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Terms & Anatomy

Terms & Anatomy

Kinds of teeth

In the adult mouth, there are up to 32 permanent teeth, 16 in each jaw. Young children have only 20 primary teeth, which are replaced by the permanent teeth. The main function of your teeth is to break up food into fragments small enough for you to swallow and digest. Human beings are omnivores—that is, they eat both animal and vegetable food. Human teeth thus have two basic shapes.

The six front teeth in each jaw have single, sharp edges, like knives. The edges of the four incisors are straight, for cutting off pieces of food. The edges of the two canines come to a point, for tearing food as well. Each of these teeth has a single root.

The ten back teeth in each jaw—five on each side—have wide chewing surfaces, to grind food. Each chewing surface contains two or more low mounds, called cusps, separated by hollows and grooves. On each side of the jaw are two premolars (sometimes called bicuspids) and up to three molars. The premolars are smaller than the molars, and have one or two roots. The upper molars usually have three roots; the lower molars have two or three. The additional roots brace these teeth against the heaviest pressures of chewing.

The parts of your teeth most susceptible to decay are the chewing surfaces of the back teeth, surfaces where adjacent teeth meet, and surfaces nearest the gumline.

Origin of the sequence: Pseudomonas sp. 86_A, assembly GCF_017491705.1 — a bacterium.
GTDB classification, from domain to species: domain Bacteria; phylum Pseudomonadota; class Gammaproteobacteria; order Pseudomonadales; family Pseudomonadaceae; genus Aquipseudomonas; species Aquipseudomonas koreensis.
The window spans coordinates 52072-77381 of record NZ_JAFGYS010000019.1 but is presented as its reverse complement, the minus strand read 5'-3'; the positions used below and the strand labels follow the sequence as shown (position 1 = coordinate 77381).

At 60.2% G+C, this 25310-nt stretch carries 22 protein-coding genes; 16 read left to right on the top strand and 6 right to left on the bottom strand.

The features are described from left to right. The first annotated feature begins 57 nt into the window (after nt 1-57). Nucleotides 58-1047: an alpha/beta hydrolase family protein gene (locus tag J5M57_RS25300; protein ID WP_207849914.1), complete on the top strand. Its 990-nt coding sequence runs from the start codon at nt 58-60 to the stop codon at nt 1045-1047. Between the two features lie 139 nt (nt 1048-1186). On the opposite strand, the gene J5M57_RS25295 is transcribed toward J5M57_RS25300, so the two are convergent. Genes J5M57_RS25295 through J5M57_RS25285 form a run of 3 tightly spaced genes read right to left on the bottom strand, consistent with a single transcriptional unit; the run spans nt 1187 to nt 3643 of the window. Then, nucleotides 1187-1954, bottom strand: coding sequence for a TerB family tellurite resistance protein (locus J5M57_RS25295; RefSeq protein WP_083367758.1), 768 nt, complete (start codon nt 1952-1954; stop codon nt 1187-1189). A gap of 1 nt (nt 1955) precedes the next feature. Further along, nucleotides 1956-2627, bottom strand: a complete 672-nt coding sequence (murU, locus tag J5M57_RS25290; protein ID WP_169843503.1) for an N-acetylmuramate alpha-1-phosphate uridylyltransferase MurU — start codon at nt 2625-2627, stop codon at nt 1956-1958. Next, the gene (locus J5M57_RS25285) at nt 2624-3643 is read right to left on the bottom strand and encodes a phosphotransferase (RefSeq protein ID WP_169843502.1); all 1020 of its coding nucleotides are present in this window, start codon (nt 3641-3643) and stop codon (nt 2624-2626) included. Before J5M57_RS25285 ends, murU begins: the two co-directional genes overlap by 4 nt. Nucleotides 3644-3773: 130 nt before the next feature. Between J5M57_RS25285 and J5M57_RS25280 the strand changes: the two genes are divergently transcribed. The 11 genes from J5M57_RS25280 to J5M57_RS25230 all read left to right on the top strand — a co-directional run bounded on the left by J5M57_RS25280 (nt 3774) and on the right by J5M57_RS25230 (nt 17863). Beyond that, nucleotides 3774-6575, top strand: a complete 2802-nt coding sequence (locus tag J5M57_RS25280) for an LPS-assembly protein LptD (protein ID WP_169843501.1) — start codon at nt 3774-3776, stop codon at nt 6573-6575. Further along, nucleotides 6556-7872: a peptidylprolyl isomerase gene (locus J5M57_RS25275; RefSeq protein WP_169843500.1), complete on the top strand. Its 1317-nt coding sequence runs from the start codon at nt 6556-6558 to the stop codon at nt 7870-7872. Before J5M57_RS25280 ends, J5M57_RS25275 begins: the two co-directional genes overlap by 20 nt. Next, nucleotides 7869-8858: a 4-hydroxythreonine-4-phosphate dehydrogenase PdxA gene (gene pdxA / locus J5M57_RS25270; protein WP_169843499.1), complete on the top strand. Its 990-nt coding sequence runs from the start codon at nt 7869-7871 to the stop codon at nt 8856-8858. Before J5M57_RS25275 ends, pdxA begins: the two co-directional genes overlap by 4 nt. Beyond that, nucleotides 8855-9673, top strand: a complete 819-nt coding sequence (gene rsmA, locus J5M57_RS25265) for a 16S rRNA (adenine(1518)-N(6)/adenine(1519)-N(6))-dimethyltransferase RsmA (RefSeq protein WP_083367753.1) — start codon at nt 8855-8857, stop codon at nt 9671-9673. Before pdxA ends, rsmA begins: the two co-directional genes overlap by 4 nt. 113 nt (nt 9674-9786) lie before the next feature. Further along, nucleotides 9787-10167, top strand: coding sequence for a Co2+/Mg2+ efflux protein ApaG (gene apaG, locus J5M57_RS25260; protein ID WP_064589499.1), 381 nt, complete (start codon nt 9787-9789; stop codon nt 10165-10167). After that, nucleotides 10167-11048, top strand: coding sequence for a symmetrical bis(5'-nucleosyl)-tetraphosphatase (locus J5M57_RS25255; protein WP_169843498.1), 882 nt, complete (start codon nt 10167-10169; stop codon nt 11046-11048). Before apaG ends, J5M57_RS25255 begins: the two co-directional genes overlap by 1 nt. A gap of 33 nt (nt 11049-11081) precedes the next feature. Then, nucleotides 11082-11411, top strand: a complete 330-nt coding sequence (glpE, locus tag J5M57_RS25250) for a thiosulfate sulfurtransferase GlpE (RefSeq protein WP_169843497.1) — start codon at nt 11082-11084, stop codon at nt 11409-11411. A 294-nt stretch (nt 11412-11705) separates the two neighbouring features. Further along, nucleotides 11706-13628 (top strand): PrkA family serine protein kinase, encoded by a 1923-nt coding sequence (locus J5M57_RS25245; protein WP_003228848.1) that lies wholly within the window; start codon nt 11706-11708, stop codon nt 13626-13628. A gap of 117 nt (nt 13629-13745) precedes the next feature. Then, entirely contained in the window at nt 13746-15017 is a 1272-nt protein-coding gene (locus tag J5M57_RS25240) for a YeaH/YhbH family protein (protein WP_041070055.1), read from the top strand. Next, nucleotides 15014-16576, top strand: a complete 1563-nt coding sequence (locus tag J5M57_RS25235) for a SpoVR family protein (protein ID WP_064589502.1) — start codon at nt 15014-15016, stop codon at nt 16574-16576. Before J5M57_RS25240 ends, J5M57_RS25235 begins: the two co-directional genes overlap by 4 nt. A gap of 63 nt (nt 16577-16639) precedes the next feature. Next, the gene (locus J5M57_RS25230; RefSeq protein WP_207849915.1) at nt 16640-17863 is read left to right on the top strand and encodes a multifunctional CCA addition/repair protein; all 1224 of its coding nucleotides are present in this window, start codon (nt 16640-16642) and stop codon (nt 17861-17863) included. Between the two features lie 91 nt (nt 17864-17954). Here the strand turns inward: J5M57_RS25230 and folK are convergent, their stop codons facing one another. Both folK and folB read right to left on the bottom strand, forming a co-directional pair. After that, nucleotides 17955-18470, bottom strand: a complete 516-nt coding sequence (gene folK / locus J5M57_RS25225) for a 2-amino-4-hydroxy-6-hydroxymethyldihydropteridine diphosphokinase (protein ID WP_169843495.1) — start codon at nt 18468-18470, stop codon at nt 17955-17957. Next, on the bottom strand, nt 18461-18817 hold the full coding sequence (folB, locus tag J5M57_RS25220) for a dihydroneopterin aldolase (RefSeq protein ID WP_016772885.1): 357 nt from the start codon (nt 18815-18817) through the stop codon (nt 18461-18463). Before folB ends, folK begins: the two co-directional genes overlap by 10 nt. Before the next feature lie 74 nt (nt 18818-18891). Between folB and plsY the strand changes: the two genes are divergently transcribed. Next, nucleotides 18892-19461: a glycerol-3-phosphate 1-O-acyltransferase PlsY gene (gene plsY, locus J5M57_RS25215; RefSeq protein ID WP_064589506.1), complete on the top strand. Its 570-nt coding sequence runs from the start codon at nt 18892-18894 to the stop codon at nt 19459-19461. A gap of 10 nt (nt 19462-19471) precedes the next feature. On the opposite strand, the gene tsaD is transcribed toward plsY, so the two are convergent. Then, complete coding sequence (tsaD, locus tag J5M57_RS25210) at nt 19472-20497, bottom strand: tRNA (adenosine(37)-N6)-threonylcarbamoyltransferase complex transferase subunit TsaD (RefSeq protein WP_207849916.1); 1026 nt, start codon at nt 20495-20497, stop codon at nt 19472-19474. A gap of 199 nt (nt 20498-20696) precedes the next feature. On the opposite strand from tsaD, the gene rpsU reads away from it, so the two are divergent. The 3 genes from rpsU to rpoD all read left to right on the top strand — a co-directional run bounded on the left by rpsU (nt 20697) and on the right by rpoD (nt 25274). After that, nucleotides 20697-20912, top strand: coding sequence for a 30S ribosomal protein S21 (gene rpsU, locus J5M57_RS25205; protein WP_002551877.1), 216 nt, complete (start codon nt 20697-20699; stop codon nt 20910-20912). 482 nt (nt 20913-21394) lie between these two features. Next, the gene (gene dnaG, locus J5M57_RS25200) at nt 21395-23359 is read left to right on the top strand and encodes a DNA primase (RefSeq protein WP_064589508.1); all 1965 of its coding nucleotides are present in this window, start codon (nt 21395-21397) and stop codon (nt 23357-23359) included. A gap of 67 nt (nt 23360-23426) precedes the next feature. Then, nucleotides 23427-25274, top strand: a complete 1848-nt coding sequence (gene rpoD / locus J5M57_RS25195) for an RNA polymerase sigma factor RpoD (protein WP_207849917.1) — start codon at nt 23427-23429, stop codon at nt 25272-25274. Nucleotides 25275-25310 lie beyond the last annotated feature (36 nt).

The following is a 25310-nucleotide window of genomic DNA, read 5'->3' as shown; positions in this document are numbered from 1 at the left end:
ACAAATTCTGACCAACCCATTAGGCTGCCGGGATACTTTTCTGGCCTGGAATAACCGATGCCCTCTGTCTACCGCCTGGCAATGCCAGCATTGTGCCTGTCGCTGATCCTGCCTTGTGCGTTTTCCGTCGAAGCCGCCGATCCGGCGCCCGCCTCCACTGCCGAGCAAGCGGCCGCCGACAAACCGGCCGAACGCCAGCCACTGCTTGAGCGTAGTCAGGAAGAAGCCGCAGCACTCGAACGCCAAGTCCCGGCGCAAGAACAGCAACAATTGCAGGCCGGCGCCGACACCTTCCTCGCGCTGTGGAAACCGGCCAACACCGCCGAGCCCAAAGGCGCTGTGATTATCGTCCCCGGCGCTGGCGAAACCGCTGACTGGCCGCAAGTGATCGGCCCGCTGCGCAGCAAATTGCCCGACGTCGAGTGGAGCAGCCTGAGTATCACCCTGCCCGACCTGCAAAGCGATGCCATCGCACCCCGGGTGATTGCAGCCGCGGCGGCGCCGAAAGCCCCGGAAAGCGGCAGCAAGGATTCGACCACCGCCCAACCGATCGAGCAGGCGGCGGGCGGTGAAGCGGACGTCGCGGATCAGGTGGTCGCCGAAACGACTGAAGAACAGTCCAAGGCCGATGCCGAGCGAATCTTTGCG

Mandible: The mandible is the lower jawbone—a single, arch-shaped bone. It is the densest and strongest bone in your skull. Like other bones, it is fairly flexible in childhood and becomes more rigid during adolescence. When your mouth opens and closes, only the mandible moves.

Palatal bones: Like other bones of the cranium, the two bones of the palate are joined together by a thin line of connective tissue called a suture. During infancy and childhood, the suture is flexible and easily stretched, but it becomes stronger and more rigid in adolescence. This change has important implications for orthodontic treatment.

Occlusion: When your jaws close, the teeth meet in occlusion, or bite. A proper occlusion is preferred for more effective chewing. Your upper front teeth should overlap the lowers, and the biting edges of the lower teeth should lightly touch the inner surfaces of the uppers. Your back teeth, the premolars and molars, should meet evenly. The chewing surfaces of the lower teeth should be slightly inside the uppers, so that their outer cusps mesh with the central grooves of the uppers. Ideally, the lower molars and premolars should also be positioned slightly forward of the corresponding upper teeth.

Crown: One of two principal parts of each tooth. The crown is the part that’s visible above the gum, and contains the hard biting surfaces. It has an outer layer of enamel, which protects it from wear and decay. Within these outer layers is the main structure of the tooth, the dentin, which contains numerous fine channels called tubules. Inside the tubules are threadlike extensions of living cells called odontoblasts.

Root: One of two principal parts of each tooth. The root is the part normally located below the gum; it rests in a socket in the bone of the jaw.

Pulp: At the core of each tooth is a channel that extends from mid-crown to root. It contains soft tissue called pulp. The outer layer of the pulp is made up of the odontoblasts, or cells, that protrude into the dentin tubules. The rest is composed largely of nerves and blood vessels. The blood vessels carry nourishment to the tooth, and the nerves are sensitive to pressure, heat, cold, electricity, and certain chemicals.

Cementum: Cementum is a bonelike material that protects the root of your teeth.

Plaque: Plaque is a thin film that develops naturally on the teeth. It is formed by colonizing bacteria and must be kept from adhering to your teeth for more than 24 hours to maintain optimal dental health.